Take him up on the offer, Phil

Written By: - Date published: 7:52 am, August 19th, 2010 - 25 comments
Categories: Economy, john key, phil goff - Tags:

Floundering in Parliament yesterday, John Key made some wild claims.

Hon Phil Goff: If the gap with Australia is closing, as he and his fellow Ministers have claimed, how does he explain the fact that in June the level of New Zealanders leaving for Australia was up 50 percent on the same period last year?

Rt Hon JOHN KEY: There are a couple of things. To put the member’s mind at rest, I say that the gap with Australia is definitely closing, so it is not a matter of ‘if’. If he wants to pop up for a coffee I will take him through the numbers, and I can take him through a few others.

Go for it, Phil. Grab David Cunliffe, your economics people, and some journos and go up there.

I for one would be fascinated to see what numbers Key is talking about. I’ve searched the official statistics high and low and seen nothing to show that the gap with Australia is closing. In fact, it is widening on every measure – GDP, GDP per capita, unemployment (well, that gap closed, we used to have lower unemployment, now we have higher), wages. Hell, we’re still poorer than we were four years ago and real wages are projected to fall in the next two years.

Maybe that’s why Key didn’t mention any specific measure. And maybe that’s why our illustrious Minister for Economic Development refuses to name any benchmarks against which we can measure National’s progress towards catching Australia by 2025.

Key also said “the economy has actually grown more in the last 6 months than it did in the entire last 4 years.”

In fact, the economy grew 1.3% in the last six months compared to the previous six months while the economy grew 2.5% from the September 2005 year to the September 2009 year, and that was including the worst recession in a generation.

At the same time, perhaps Bill English could pop in and explain his source when he clams that after tax wages grew only 3% under Labour. He repeated that claim yesterday but has supplied none of the data. And I’ve shown that wages per working age person actually grew 16% above inflation under Labour.

Do serial porky tellers like Key and Double Dipton think they can just make this stuff up and get away with it?

At the least, I would love to see Key and English challenged to name their sources and give the numbers to back up their claims. That’s what supplementaries are for.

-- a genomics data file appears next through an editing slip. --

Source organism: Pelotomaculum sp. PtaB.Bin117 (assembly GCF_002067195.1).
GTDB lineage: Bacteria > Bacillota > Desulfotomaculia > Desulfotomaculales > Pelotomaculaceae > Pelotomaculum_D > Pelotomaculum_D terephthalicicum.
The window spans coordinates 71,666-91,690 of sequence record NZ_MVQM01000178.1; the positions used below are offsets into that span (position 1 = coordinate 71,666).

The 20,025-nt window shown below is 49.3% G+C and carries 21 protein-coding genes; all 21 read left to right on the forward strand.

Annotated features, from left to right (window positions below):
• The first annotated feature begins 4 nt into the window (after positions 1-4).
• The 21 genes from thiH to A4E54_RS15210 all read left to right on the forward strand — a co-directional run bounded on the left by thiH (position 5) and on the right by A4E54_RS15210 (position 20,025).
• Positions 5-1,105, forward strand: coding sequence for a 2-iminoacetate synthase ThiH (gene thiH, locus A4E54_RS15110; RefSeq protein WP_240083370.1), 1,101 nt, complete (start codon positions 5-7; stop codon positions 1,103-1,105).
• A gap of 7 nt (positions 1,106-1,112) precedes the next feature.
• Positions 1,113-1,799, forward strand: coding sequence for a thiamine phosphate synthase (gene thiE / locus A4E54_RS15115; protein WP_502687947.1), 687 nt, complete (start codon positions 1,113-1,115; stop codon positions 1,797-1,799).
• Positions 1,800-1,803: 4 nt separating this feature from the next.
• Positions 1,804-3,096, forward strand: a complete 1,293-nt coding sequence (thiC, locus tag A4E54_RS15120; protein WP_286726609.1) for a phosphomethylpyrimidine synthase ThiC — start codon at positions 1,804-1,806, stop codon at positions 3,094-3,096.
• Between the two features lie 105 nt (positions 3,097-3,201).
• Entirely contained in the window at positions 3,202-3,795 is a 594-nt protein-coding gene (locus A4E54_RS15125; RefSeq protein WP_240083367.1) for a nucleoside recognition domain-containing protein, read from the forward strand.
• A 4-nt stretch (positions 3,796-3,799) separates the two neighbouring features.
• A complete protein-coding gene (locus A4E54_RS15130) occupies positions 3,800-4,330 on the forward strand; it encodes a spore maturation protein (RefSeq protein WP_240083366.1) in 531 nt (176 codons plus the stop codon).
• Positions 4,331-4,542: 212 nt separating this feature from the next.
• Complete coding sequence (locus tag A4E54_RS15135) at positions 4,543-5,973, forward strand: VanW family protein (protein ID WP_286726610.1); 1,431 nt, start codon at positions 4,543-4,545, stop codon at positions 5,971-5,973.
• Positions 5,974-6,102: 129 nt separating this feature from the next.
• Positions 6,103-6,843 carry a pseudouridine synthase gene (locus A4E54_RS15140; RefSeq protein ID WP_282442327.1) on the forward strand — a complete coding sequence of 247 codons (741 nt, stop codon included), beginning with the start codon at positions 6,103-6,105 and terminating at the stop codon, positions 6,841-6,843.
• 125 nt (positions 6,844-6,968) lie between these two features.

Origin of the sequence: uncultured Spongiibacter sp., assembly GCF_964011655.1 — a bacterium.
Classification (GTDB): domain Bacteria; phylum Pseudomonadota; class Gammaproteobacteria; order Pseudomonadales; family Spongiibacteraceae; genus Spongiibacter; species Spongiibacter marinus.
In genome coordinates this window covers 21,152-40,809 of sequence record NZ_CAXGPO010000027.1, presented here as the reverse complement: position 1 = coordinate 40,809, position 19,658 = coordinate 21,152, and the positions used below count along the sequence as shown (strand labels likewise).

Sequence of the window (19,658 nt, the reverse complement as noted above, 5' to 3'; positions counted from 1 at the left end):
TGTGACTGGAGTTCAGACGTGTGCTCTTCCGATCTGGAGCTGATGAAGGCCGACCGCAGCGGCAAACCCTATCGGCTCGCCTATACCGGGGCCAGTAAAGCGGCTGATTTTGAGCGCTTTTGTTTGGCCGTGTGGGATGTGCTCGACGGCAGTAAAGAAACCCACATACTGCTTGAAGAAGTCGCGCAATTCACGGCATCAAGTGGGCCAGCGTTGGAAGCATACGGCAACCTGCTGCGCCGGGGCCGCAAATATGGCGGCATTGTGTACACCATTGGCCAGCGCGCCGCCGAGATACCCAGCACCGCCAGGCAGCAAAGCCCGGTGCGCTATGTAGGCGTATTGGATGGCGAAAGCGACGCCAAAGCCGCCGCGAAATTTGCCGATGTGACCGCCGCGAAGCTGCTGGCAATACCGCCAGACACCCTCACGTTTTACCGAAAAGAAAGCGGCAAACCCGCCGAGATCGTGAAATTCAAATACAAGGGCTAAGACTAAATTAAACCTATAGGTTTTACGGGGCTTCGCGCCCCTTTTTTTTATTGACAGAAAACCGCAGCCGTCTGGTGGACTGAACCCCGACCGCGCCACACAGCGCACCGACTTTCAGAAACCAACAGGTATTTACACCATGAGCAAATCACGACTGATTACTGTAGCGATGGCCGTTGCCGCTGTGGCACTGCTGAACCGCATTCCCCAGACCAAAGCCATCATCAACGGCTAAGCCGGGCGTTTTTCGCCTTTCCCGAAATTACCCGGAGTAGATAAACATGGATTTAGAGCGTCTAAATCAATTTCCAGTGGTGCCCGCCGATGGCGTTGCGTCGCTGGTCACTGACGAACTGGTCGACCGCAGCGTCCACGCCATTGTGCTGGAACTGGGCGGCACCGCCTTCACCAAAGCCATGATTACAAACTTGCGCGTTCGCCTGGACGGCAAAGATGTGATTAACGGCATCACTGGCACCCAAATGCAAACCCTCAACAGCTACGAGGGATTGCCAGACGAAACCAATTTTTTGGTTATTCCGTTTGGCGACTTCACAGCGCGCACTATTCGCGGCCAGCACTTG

25 comments on “Take him up on the offer, Phil”

  1. Armchair Critic 1

    If he wants to pop up for a coffee I will take him through the numbers, and I can take him through a few others.
    I’d call him out on this one. The offer seems to be for a private discussion, yet transparency and openness were key themes of National’s election platform.
    Ask John why a private chat is his preference, and challenge him to make the figures public.
    Ask for a clear explanation in “Plain English”, rather than the double-talk and obfuscation that characterise his answers in parliament.
    Won’t happen of course, because the figures produced by National don’t match what is really happening.

    • r0b 1.1

      If Key has such numbers he should be telling the whole country, not Phil Goff in a smoke filled room.

      If Key had such numbers he’d be shouting them from the rooftops!

    • Fisiani 1.2

      When we have been back pedalling for 5 years grinding the productive sector into the ground it is not hard to see how pedalling forward now on 6 huge wheels of progress is welcome to aggressively bring us out of recession.

      • Blighty 1.2.1

        what precisely is the productive sector? those sectors that contribute to gdp?

        • bbfloyd 1.2.1.1

          in fisiland, where he is el presidente, it makes perfect sense. you just have to up your dosage and you’ll see it too.

  2. Herodotus 2

    “He repeated that claim yesterday but has supplied none of the data. And I’ve shown that wages per working age person actually grew 16% above inflation under Labour.”